Abstract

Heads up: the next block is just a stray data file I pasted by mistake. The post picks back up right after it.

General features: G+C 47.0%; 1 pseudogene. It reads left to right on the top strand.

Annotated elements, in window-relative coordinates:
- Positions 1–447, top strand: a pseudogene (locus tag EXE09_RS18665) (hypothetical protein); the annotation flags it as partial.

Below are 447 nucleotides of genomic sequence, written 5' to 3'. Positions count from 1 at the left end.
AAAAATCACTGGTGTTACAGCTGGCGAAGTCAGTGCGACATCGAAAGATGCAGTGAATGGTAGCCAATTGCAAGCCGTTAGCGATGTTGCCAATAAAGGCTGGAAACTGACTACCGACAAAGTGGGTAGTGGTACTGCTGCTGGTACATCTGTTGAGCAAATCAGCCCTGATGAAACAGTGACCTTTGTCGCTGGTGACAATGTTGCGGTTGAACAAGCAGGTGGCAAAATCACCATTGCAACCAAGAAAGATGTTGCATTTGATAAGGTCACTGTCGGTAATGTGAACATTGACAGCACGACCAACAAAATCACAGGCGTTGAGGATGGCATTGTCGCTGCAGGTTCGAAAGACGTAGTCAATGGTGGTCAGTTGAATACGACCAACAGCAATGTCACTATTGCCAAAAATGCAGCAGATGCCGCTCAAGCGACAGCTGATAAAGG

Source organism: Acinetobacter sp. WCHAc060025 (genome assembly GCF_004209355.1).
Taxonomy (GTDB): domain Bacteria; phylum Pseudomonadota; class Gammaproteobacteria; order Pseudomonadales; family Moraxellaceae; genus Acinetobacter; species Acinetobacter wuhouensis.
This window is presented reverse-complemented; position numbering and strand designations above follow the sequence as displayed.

Most of the mineral deposits in the Mount Read Volcanics are of Cambrian age and are either stratiform exhalative bodies or epigenetic feeder systems (e.g., Rosebery, Mount Lyell, Que River). Others were formed at depth during the same or other phases of Cambrian seawater circulation (Lake Selina, Prince Darwin) and a few consist of probably remobilized veins in late Cambrian volcanics (Lake Dora, Jukes Proprietary). A number were formed from solutions circulating during Devonian deformation and metamorphism or derived directly from granitoid plutons.Sulfur in the stratiform deposits and feeder zones (-10 to + 19ppm but mostly 7-15ppm) and in the deep circulation systems exposed near granite at Murchison, Lake Selina, and Darwin (8-17ppm) is probably a mix of sulfur derived from the host volcanics and granites, and sulfate from reduced Cambrian seawater. A rock sulfur content declining with time is a more likely explanation for the upward increase of delta 34 S values in the Rosebery ore (8-17ppm; Green et al., 1981) than is an increasing water/rock ratio. No comparable zoning is apparent at Mount Lyell or Que River where the systems appears to be dominated by rock sulfur (6-10ppm). Late stratiform barite seen in the major deposits develops from systems containing only partially reduced Cambrian seawater sulfate (delta 34 S values [raquo] 30ppm), the process of sulfate removal during circulation having decreased in efficiency owing to destruction of reductants.Devonian fluid activity in the north of the region was dominated by magmatic solutions derived from shallow granite plutons. These reduced, sulfur-poor solutions commonly increased their sulfur content by dissolution of Cambrian sulfides having relatively high delta 34 S values (Rosebery pyrrhotite, North Mount Farrell). In the southern part of the region the Devonian fluids were relatively oxidized, resulting in precipitation of barite and barite + sulfide veins (19-31ppm), and at Mount Lyell, high-grade bornite-chalcopyrite-chalcocite assemblages (-10.5 to +3.5ppm).

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